Spot The Speculators #81 – “If we sell we may not be able to afford to buy again and the house down the street is listed at $1.8 million right now. Prices will never go down in Vancouver cause its different here and has a lot to do with lack of land and the Chinese buying up everything.”

“Talked to daughter of a friend here in Vancouver. They bought in 2007 for around $750K… old 1920′s place and needs complete redo…still same old single pane windows, sloping floors, old wiring and plumbing. Suggested that they look at selling if they think its worth the $1.4 million they say it is and cash in on their lottery ticket, rent and wait for prices to come down then rebuy. The answer I get is “If we sell we may not be able to afford to buy again and the house down the street is listed at $1.8 million right now. Prices will never go down in Vancouver cause its different here and has a lot to do with lack of land and the Chinese buying up everything.”
I shake my head in amazement. I tried.”

Ronaldo at greaterfool.ca 3 Apr 2012 1:08pm

15 responses to “Spot The Speculators #81 – “If we sell we may not be able to afford to buy again and the house down the street is listed at $1.8 million right now. Prices will never go down in Vancouver cause its different here and has a lot to do with lack of land and the Chinese buying up everything.”

  1. How many unconsciously book these gains and change their spending habits in lieu, or Smith the gains.

    Probably more than one.

    • Renters Revenge

      More frightening is how this plays out in reverse. What happens to the local economy when the wealth effect evaporates?

      • There are going to be many factors that will ‘collaborate’ to make the downturn a profound one for Vancouver and BC. It’s unfortunate, but it’s the result of years of severe over-dependence on the RE bubble economy.

      • It’s a hard message to expound effectively. Debt levels in BC have risen significantly without concomitant wage growth. I am concerned that more than a few people are unaware this poses an elevated risk to BC’s economy. This does not mean BC absolutely faces a recession, severe or mild, but the signs are there that the probability and severity of a recession are more elevated now than they were 5 years ago.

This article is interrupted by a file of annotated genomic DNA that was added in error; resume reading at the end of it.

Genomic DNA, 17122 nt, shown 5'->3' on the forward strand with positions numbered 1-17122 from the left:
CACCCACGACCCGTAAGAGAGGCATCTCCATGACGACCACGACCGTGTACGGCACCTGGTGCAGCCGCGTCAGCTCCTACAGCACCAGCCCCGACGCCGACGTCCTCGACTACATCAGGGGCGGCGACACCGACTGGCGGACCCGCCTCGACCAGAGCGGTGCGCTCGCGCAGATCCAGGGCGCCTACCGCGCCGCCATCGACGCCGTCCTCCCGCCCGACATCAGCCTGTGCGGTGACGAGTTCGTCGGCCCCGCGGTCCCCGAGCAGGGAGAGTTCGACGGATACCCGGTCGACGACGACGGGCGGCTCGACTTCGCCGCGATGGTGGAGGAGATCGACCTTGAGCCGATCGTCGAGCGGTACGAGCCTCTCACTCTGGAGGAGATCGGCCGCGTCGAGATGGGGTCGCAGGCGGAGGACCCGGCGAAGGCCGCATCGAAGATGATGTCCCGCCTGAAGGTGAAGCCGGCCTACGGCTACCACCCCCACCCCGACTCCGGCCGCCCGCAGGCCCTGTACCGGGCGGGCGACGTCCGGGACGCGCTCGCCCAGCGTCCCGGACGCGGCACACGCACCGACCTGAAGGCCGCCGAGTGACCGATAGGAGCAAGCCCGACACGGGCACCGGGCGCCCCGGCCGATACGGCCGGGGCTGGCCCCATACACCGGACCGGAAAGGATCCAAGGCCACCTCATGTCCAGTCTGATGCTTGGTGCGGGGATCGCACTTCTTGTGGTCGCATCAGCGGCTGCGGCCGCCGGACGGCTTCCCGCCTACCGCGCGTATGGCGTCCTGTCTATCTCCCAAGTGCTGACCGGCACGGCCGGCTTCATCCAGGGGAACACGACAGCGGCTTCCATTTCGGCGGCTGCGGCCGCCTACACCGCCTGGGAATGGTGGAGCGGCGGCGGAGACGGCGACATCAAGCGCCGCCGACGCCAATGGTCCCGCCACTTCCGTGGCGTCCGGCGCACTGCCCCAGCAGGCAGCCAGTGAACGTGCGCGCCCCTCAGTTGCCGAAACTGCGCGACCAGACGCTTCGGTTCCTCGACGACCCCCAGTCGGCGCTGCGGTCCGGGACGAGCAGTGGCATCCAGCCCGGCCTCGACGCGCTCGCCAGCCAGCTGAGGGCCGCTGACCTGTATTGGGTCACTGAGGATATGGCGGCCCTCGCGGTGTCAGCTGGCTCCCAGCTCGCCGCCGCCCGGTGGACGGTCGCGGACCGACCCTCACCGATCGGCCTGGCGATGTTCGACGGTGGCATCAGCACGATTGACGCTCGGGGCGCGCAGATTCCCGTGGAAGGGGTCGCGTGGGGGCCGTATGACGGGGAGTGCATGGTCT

When someone says “risk”, I hope we understand what it means. Risk doesn’t necessarily mean a 100% occurrence. Some of the reports out of places like Central 1 don’t, IMO, give enough credence to the risk analysis in their reports, instead touting the “most likely” scenario then hiding the weasel words in the fine print. If they were in industries where risks actually mean something before the bad stuff occurs, they would be fired.

      • Hate to tell you, but it is going to be pretty bad. High unemployment, plenty of small business failures, bankruptcies, foreclosures and all the usual collateral damage like broken families etcetera. Hardly anyone ever talks about that end of it. It all goes underground. People are proud you know. Too many feel humiliated by losing it all and being wrong. Looks good on the surface until the repo-man takes the car or the banks nails an eviction order on the door and then everyone tense, standing around…biting their lip. Is that what they call stoic? For sure nobody ever really wants to talk about it. We won’t be writing in to say “told you so”, thats for sure.